One of the reasons people watch sports is to feel morally superior to the athletes.
Every one of us sitting at home on the couch knows with absolute certainty that if we were competing in, say, the Winter Olympics that we would be trying harder than contestants themselves. We know we would reach every loose puck first due to the quality of our desire–not like the U. S. Men’s Hockey team that was tied by lowly Lativa, or the women’s team that was denied a place in the finals by upstart Sweden. We know we would never engage in ostentatious celebration after or on the brink of victory–like Lindsey Jacobellis, the snowboarder. And we are certain that were we to lose (unthinkable, of course due to the “quality of desire” clause just mentioned) that we would behave with such absolute and appealing dignity, that our loss would be remembered only as the necessary precedent of a transcendent display of grace. In other words, we would never blame it on, say, a bus driver, as U. S. figure skater Johnny Weir did, or seem not to care–like U. S. skier Bode Miller.
This, at least, is the impression I am drawing from the torrent of moral hand wringing unleashed by the lackluster performance of the U. S. team at the Winter Olympics. And I didn’t even mention the me-first attitude of that selfish Michelle Kwan, who, from what I can ascertain, inconvenienced almost no one by waiting until the Games were near at hand before deciding that her injury hadn’t healed sufficiently to allow her to participate.
Now I must confess that I am a card-carrying member of the “sports build moral character” caucus. Well, actually, I am a t-shirt-wearing member. The Positive Coaching Alliance, of which I am a charter member, doesn’t give out cards. But it does proselytize, and I have done my share of evangelization, trying to persuade organizations and individuals to train “double goal” coaches, people who focus not only on winning games, but on teaching kids to honor the game. So I am as likely, maybe more likely, than the next person to criticize athletes for character flaws which, unfortunately, are broadcast for all the world to see.
That said, as a former sportswriter I also know that sometimes athletes just lose because they couldn’t harness all of the mysterious elements that go into producing a top performance on that particular day, or because their opponents had exploited a previously undetected weakness, or because the opponent the other guys or gals were just plain better than anybody thought they were.
The unpredictable nature of athletic performance plays a larger role in competitions such as the Olympics which, from the public’s point of view, is pretty much a one-shot deal. There is no regular season over which an athlete establishes excellence in the public’s mind. There is just one win-or- lose moment, much as there is during the NCAA’s March Madness, or other single-elimination tournaments. This is part of the charm of these events. You sense that something is at stake, a feeling you don’t get watching a mid-season doubleheader between, say, the Baltimore Orioles and the Tampa Bay Devil Rays.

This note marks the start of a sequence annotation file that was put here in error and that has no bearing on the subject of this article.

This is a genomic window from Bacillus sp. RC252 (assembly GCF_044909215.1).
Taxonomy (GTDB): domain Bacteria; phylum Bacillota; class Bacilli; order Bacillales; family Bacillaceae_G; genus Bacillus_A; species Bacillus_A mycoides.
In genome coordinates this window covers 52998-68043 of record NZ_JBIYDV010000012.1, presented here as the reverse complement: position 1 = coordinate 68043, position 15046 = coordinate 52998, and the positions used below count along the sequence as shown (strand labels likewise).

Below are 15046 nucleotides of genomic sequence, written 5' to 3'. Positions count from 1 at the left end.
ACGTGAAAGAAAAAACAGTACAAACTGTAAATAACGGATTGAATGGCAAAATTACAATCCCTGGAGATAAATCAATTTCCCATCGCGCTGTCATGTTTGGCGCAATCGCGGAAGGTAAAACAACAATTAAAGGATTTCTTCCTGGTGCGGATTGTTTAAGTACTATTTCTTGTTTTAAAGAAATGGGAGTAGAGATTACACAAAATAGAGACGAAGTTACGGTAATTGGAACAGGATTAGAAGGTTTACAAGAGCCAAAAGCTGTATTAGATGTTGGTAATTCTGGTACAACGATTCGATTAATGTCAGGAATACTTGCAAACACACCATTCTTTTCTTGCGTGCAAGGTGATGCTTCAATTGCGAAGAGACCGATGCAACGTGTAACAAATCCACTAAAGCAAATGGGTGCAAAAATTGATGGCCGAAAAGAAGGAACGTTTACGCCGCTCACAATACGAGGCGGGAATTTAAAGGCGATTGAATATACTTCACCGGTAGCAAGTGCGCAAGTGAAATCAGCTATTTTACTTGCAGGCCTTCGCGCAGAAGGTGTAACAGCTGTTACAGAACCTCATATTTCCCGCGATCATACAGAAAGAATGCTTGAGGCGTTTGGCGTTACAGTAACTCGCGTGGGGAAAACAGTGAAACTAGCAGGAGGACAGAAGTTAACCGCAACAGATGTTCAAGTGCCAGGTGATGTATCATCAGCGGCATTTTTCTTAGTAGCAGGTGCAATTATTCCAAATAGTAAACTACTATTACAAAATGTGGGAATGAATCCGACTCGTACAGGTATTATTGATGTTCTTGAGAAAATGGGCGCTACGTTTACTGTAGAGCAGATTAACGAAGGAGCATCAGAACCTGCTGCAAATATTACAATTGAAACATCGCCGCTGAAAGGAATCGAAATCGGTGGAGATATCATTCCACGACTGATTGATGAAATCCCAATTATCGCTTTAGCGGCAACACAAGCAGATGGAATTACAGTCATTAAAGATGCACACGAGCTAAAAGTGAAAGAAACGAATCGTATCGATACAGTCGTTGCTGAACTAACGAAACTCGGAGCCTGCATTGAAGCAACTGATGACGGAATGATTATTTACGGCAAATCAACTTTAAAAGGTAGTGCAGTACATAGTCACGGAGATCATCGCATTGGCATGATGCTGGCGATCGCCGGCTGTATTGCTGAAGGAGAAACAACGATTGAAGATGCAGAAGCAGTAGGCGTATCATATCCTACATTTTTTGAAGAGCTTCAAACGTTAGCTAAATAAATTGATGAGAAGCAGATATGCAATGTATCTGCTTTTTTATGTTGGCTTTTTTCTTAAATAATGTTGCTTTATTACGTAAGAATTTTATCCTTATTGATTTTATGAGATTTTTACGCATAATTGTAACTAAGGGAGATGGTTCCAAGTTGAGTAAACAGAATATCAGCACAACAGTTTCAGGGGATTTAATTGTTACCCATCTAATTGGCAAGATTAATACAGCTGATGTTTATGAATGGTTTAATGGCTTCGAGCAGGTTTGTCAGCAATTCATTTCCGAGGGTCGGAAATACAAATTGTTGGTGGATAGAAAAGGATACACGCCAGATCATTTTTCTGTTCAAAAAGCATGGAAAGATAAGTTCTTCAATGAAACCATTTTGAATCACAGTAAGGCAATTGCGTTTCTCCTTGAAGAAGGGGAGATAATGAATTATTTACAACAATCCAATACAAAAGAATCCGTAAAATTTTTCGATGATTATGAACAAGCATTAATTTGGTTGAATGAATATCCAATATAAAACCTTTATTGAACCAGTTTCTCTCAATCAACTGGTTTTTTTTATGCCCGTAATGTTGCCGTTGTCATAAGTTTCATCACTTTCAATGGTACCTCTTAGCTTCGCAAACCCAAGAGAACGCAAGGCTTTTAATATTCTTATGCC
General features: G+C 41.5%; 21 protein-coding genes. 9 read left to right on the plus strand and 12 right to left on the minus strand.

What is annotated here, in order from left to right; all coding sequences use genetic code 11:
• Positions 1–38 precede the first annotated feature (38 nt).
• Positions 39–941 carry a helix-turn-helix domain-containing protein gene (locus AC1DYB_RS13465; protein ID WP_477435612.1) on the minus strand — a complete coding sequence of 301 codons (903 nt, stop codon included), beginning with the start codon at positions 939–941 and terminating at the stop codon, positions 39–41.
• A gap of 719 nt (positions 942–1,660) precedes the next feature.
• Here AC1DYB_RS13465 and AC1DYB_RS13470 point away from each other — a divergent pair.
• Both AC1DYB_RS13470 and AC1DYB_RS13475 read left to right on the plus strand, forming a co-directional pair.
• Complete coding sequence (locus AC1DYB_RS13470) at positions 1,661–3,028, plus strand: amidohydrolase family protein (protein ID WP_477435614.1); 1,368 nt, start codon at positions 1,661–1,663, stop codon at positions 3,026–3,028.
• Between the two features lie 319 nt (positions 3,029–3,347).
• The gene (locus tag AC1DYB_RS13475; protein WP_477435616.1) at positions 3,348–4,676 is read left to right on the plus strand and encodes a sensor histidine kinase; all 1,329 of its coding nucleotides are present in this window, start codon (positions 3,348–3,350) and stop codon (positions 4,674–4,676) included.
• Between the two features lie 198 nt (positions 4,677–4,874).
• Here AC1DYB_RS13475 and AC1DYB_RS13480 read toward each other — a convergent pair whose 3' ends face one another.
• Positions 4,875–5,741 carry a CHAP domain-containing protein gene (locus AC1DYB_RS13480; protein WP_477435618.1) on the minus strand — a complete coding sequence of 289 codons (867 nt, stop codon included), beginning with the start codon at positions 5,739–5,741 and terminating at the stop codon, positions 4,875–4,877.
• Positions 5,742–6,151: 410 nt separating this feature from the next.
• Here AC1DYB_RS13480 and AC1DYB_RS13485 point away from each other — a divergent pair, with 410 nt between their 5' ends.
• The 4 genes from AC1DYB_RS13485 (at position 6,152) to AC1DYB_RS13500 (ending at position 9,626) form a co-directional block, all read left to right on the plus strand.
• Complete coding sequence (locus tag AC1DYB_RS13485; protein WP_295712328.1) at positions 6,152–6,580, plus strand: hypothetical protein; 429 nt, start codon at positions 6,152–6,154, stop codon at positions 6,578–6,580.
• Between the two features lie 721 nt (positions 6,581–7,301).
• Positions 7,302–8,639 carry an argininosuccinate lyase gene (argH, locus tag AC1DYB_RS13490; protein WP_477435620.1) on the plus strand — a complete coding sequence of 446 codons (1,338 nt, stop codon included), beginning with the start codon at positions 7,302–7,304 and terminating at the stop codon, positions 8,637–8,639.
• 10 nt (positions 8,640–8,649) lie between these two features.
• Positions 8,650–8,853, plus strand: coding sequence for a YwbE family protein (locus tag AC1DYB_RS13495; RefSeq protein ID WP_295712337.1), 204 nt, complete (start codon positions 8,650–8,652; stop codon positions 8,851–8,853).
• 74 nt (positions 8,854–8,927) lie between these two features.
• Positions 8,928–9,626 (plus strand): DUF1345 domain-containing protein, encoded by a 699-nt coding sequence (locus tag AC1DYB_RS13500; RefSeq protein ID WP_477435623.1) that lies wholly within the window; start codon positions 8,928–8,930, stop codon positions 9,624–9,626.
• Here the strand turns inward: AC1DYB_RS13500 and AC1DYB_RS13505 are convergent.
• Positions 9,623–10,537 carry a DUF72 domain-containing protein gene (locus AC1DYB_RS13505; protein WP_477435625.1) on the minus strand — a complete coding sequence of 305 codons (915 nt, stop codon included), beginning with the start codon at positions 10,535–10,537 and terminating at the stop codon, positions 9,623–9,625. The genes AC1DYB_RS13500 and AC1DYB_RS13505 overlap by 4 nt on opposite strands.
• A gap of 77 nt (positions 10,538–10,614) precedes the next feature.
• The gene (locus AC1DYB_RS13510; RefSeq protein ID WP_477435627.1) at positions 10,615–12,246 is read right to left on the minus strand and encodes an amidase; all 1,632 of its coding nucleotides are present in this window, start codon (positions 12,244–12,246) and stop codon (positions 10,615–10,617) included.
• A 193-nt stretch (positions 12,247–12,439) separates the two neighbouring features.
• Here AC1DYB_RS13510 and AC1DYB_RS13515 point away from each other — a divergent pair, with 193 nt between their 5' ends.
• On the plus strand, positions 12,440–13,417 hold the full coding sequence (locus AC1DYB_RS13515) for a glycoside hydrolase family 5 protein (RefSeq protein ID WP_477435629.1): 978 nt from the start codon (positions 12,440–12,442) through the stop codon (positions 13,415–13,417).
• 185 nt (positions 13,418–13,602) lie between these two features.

And because so much is at stake, we assume that the athletes will therefore be at their best, because surely, the ability to summon a top performance for a momentous event is the mark of a champion.
Or so I read. And so, I assume, we feel justified in drawing large lessons about a person’s character from what they achieve, or fail to achieve, sliding down a mountain or standing at the free throw line on some random afternoon. But this is where we go astray. Events like the Olympics and March Madness don’t teach us lessons about athletic excellence of human character, they obscure them, the way that fundamentalists who focus on a few verses of Scripture obscure—distort might be a better word—the larger meaning of the text. The best team doesn’t win every game. The best horse doesn’t win every race. Individuals, whether they are athletes or not, very rarely reveal themselves in a single moment, except in fiction.
The temptation to which we succumb in watching sports is to read real life as though it were a novel or a film, to assume that the athletes are characters, not people—that they exist only on the screen, on the page, in the moment that we encounter them, and in no other. This isn’t fair to them, but, to be honest, I can’t usually get too worked up about that. They have been extravagantly blessed in their physical gifts. In most instances, they have been extravagantly compensated for what they do. What annoys and troubles me is the torrent of lazy moralizing that flows forth when athletes don’t perform in the ways we expect them to perform. The speed and certainty with which we pass judgment on them, and on other public figures, for that matter, says more about our character than it does about the characters of those we judge. It suggests intolerance of complexity and ambiguity, and a need to be fed fairy tales with easily digestible morals.
Every year, the Most Valuable Player of the Super Bowl is captured on film as he walks off the field shouting, “I’m going to Disney World.” We hate it, though, when athletes remind us through their failures that we aren’t already living in the Magic Kingdom.